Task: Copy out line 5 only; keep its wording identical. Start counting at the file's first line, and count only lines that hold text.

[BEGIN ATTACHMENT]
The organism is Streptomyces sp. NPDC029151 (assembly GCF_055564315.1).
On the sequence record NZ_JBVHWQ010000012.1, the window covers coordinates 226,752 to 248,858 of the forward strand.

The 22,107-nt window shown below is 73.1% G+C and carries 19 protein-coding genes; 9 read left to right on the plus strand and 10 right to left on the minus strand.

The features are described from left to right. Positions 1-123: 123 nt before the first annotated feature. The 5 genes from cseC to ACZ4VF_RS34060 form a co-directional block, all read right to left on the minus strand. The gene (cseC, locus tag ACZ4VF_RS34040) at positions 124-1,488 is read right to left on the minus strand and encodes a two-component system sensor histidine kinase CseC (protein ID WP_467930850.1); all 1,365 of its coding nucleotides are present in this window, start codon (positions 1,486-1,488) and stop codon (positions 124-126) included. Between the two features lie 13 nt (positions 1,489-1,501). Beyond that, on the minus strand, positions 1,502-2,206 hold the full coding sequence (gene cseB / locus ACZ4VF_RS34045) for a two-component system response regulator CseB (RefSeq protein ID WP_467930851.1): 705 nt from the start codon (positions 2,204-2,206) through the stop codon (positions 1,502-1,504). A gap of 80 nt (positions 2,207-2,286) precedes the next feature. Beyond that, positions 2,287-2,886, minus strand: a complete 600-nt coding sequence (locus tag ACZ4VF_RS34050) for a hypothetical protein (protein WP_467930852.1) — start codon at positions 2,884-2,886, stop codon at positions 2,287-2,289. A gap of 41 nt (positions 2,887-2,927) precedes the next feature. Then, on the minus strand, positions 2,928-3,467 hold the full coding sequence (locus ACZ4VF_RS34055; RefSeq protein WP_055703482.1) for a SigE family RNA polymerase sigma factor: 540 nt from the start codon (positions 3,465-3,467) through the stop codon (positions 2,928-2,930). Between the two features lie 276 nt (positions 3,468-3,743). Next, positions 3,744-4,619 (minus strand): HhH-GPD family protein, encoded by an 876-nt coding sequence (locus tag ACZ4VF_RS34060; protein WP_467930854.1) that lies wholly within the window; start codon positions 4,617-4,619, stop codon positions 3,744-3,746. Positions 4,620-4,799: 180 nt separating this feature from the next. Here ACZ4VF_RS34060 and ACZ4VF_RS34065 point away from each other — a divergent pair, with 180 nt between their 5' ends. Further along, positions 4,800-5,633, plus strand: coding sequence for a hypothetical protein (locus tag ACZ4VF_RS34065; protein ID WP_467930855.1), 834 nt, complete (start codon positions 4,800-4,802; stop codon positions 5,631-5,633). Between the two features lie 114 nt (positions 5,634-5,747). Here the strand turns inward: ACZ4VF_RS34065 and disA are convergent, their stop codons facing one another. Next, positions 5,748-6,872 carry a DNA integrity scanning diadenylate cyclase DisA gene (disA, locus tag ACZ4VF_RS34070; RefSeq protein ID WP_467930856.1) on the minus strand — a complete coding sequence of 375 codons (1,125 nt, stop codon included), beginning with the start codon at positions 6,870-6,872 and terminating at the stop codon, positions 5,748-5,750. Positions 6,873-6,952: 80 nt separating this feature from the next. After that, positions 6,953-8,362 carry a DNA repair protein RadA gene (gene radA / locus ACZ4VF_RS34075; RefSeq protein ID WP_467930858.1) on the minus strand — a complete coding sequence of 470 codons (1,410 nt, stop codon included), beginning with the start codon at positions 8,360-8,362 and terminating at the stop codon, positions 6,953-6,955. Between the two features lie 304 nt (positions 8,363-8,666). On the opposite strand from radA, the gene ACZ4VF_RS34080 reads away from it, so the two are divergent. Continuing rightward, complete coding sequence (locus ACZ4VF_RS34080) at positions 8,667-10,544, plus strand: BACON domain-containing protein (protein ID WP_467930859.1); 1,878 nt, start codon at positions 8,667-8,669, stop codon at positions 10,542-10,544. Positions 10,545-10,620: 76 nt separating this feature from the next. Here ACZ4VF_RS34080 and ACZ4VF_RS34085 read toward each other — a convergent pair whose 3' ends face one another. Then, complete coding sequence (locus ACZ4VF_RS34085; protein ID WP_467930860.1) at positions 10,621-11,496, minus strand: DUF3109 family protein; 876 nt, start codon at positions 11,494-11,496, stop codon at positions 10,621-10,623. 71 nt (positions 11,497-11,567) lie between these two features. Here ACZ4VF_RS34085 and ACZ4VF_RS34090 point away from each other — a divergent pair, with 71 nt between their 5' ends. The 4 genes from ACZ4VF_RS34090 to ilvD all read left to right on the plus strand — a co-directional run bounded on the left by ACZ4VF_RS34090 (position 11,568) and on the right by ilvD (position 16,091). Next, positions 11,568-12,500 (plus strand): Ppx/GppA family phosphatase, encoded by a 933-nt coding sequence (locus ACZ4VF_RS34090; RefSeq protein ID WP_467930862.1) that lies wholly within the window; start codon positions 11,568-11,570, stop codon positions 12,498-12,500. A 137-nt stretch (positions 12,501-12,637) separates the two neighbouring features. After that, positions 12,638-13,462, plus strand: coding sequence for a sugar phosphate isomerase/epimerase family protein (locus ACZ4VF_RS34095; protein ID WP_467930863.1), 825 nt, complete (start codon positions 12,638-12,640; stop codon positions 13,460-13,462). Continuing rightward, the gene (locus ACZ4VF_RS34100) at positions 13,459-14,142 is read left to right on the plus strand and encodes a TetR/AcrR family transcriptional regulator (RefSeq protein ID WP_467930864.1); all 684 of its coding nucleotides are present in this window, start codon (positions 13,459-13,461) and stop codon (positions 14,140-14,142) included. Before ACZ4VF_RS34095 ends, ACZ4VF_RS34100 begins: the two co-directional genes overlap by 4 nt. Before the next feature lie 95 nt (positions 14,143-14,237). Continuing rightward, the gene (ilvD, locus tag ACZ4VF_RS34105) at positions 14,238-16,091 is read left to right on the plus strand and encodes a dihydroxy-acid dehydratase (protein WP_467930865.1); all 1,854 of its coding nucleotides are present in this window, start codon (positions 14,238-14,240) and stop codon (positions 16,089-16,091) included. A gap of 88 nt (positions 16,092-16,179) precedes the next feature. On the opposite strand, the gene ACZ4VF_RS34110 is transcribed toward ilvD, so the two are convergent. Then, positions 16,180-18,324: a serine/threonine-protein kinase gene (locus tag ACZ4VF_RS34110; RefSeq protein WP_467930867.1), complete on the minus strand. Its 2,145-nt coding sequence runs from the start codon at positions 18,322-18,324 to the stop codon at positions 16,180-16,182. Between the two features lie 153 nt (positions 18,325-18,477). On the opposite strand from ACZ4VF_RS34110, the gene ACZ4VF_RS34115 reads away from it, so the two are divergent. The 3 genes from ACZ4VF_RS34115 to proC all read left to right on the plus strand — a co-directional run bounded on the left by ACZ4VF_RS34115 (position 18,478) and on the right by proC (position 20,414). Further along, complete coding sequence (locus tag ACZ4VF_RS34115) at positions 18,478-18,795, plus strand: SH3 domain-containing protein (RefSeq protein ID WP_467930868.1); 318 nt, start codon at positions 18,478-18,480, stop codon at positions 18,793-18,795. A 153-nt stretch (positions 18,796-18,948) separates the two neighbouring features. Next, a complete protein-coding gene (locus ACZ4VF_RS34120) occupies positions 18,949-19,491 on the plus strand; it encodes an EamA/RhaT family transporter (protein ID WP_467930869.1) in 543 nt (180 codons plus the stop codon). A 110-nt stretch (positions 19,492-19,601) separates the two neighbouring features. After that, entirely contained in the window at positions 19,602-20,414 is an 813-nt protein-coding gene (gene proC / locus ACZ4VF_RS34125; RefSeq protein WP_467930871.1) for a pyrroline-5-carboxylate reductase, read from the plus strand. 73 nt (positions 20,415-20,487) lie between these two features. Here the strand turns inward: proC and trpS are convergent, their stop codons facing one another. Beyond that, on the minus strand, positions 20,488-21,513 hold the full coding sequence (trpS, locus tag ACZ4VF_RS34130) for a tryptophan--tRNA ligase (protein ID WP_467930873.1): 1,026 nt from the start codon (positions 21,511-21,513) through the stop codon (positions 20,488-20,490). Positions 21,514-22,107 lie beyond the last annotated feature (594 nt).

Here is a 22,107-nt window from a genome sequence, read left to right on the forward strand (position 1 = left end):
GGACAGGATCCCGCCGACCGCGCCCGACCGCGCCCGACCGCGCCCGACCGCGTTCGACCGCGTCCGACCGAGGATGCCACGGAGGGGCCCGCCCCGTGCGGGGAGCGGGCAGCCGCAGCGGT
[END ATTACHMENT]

Here is a 22,107-nt window from a genome sequence, read left to right on the forward strand (position 1 = left end):